Dish announced this week that it will offer free TV on Southwest Airlines. TV on planes isn't new but the way Southwest is getting the content to passengers is. The programming is not being piped to a seat back display, but over Wi-Fi to passengers' tablets or smartphones.
The announcement said, “In-air access to live TV, on-demand programming and Wi-Fi connectivity is delivered by Southwest's satellite-based inflight entertainment and connectivity partner, Row 44, a subsidiary of Global Eagle Entertainment, Inc.” The content is available now, which would indicate that it is being delivered over the same satellite Row 44 uses to provide Internet connectivity.
This raises the question – is the content being delivered as a conventional unicast IP stream, which seems unlikely given the bandwidth demands from a large number of passengers watching TV, or is it being sent as a multicast IP stream and converted to unicast in the plane for delivery to passengers’ devices? It is also possible the video is being sent as a conventional compressed ASI stream over the satellite and transcoded on each plane to make it available for streaming from an on-board server.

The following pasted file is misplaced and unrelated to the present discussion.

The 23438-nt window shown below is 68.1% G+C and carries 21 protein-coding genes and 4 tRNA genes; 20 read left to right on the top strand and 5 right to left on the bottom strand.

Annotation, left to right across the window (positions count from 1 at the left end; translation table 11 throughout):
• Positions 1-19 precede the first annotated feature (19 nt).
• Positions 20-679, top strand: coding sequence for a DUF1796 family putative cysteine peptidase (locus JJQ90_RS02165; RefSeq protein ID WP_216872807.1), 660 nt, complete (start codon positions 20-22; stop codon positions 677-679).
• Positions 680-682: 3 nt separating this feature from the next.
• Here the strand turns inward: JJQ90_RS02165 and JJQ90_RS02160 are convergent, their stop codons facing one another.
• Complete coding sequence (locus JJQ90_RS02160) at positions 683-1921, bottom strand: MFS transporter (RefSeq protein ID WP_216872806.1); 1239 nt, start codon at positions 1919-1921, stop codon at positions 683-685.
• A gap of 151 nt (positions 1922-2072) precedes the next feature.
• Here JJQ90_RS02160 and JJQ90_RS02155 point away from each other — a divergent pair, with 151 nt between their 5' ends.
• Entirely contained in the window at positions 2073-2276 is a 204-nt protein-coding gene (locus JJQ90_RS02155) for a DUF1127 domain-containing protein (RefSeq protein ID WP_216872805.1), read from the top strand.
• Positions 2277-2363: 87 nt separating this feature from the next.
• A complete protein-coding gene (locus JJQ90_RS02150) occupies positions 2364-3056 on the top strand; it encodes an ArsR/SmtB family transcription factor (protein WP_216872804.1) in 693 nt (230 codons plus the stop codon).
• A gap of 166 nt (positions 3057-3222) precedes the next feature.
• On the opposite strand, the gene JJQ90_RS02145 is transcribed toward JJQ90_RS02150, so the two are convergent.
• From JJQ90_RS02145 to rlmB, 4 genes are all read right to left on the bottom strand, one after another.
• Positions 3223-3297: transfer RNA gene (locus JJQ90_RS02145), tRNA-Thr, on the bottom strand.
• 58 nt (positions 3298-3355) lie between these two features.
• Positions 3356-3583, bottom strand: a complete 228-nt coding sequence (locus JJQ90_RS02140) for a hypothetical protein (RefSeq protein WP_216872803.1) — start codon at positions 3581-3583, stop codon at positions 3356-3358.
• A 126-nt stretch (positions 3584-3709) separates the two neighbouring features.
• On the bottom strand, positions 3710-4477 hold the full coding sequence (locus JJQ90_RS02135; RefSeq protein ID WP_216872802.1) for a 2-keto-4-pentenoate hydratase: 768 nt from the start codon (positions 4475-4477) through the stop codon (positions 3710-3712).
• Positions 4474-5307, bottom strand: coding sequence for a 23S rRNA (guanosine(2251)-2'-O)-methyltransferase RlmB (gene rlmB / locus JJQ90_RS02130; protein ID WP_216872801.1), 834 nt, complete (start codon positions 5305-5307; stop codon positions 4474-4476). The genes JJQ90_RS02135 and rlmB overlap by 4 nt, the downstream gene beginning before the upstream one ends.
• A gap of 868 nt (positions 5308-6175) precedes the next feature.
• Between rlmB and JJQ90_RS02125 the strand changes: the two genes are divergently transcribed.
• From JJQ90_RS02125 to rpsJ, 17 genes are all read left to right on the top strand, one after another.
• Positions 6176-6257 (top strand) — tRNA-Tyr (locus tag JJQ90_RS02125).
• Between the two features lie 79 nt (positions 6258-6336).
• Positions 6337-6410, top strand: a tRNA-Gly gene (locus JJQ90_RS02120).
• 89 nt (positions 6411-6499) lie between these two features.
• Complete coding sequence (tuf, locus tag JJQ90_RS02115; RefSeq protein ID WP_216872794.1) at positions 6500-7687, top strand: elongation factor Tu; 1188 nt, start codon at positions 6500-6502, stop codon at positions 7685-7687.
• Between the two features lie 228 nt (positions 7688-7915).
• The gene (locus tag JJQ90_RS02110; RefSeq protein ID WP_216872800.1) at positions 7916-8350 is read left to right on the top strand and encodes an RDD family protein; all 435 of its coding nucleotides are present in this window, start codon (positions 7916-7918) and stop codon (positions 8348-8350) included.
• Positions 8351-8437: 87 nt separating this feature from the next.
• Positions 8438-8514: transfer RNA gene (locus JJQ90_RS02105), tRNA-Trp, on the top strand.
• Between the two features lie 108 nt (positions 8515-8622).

The method of delivery is interesting because similar technology could be used to make broadcast TV (either conventional or a mobile TV encrypted IP stream) available over Wi-Fi in locations such as shopping malls and subway stations where the broadcast signal isn't available.
I'd be interested in comments, or better yet a pcap file, from readers who fly Southwest and have a chance to try the service. I'll be checking it out as well the next time I'm on a Southwest flight.
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Doug Lung is one of America's foremost authorities on broadcast RF technology. He has been with NBC since 1985 and is currently vice president of broadcast technology for NBC/Telemundo stations.
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